The key is stopping the petty bickering and refocusing on God.

  6. Ben

    I mean the "dress up" more seriously than that. If we start from the supposition that Christian marriage is about God; and not about us - then the reason we assume the roles is because we are to display a relationship to the world He wants us to display. It is not an act - we assume a role.

    We learn something deeper about God by assuming that role. The article I linked from Christians for Biblical Equality has a discussion on page 3 under "Does the Head Metaphor Mean Authority" which is very interesting.

  7. The "mutual submission" argument is, in my opinion, frequently used to placate women, i.e. "Yes, you should submit to your husband, but he's submitting to you as Christ loved the church, which is huge, so don't worry about it." It seems to me that if husband and wife are mutually submitting to each other as to the Lord, the submission between them becomes moot. That just seems logical. A mutual submission argument which still tries to maintain authoritarian structure seems to be trying to have it both ways.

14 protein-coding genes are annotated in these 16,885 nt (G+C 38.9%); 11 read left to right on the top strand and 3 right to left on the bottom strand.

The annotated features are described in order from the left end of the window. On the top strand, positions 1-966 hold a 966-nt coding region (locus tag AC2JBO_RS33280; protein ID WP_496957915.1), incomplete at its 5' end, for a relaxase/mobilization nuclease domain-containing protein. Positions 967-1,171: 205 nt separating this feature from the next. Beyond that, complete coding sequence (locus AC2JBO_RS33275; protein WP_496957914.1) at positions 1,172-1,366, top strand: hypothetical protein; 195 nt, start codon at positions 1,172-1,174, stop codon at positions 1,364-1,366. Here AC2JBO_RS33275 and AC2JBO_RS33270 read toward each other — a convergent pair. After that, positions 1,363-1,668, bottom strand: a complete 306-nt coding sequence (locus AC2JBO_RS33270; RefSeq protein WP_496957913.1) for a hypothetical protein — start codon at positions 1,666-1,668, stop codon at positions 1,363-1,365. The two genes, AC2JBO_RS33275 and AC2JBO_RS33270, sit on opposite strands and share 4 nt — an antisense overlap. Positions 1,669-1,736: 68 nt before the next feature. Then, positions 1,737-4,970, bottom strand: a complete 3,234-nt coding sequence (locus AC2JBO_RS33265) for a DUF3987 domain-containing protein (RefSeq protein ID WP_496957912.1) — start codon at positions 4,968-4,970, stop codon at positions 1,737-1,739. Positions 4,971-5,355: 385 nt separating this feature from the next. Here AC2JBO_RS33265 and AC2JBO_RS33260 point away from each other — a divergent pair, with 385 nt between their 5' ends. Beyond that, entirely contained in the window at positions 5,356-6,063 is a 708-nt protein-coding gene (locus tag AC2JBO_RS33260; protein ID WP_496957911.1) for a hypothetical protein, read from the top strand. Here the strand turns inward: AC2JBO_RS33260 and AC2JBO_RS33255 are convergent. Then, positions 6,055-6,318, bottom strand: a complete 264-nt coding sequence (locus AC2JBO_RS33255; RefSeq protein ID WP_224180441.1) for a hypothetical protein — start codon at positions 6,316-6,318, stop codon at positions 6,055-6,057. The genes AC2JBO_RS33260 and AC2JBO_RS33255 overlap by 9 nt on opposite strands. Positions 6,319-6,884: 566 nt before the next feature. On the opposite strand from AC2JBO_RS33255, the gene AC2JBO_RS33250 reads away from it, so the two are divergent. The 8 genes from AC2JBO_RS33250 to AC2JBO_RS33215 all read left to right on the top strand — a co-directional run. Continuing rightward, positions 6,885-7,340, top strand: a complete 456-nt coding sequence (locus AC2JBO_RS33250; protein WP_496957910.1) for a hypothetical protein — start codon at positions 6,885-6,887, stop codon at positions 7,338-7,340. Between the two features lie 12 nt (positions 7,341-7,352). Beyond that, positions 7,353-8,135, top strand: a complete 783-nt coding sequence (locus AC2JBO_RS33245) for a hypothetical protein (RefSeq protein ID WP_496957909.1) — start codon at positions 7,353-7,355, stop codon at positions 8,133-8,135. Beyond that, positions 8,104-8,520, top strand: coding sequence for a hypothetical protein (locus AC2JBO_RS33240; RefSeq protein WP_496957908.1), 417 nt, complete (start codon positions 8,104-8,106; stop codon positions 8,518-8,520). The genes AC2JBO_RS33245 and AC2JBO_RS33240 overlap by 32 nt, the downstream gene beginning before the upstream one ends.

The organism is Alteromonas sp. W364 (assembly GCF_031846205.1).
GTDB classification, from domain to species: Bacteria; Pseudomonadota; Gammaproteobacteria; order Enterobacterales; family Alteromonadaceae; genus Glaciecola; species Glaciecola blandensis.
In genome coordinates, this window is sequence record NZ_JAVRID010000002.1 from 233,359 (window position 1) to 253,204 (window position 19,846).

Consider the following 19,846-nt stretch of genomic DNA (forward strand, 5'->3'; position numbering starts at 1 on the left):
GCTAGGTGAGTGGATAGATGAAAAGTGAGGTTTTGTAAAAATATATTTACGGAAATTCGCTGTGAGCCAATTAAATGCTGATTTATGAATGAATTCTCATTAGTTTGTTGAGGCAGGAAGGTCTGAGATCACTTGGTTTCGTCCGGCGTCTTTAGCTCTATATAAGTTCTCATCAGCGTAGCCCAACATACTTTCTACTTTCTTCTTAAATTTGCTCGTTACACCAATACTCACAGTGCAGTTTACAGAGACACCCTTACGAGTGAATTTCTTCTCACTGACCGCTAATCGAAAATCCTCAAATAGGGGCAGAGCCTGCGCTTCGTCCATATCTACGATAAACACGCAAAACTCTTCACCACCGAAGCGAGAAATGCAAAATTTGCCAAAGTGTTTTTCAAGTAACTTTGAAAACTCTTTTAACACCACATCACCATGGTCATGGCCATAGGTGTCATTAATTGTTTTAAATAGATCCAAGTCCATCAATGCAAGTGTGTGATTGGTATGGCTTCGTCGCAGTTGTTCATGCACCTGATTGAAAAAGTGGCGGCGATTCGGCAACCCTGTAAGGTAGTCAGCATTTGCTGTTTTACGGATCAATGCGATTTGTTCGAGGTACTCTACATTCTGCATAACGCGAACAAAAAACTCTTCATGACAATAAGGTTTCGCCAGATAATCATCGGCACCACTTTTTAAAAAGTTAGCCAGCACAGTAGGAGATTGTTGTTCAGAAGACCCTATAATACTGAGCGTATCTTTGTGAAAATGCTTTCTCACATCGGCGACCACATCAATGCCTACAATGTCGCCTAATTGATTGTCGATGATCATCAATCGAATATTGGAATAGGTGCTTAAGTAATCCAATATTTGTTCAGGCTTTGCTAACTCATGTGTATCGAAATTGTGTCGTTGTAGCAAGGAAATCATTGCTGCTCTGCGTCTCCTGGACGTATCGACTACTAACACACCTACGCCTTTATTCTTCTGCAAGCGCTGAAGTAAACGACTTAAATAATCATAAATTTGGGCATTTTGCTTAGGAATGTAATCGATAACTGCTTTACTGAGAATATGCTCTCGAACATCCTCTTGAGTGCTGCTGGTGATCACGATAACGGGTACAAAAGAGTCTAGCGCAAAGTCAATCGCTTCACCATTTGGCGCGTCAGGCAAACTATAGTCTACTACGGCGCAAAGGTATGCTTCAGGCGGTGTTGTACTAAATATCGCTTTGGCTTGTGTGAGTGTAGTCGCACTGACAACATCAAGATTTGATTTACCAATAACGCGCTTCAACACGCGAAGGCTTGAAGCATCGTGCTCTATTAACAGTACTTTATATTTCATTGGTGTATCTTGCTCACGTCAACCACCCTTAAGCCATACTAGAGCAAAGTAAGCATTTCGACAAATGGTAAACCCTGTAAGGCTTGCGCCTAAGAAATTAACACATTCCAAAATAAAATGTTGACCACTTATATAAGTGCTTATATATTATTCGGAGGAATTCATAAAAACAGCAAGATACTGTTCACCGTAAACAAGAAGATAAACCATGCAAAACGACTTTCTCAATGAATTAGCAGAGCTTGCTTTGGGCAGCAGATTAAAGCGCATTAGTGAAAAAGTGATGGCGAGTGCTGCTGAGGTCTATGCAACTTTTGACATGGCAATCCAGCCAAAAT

8. I suppose my "sometimes the Bible says stupid things" argument wouldn't go over well here. In reading the text and in the context of the other things Paul is said to have said, I think that any "submitting" that takes place is to God, not to any human authority. Husband or wife. In the context of marriage, since God is the "glue" between the two individuals that become one-flesh, then that is submission to the unity, not a particular role. I do not see any distinction between husband and wife. Partner would be more accurate. (Yes, of course I would say that)... ;-) But in history the definition of what a husband or wife is often more bound up with what people do rather than who they are. And the things people do, whether they are bread-winners or bread-makers change in gender from place to place and from century to century, usually in response to the needs of survival. The one-flesh bond however being of God is eternal, not transient.

    If Paul had said "submit to each other" or even "husband submit to the wife", how would that have gone over with to the people he was preaching to? Is there a preacher that does not preach to his audience?

  9. If Paul had said "submit to each other" or even "husband submit to the wife", how would that have gone over with to the people he was preaching to? Is there a preacher that does not preach to his audience?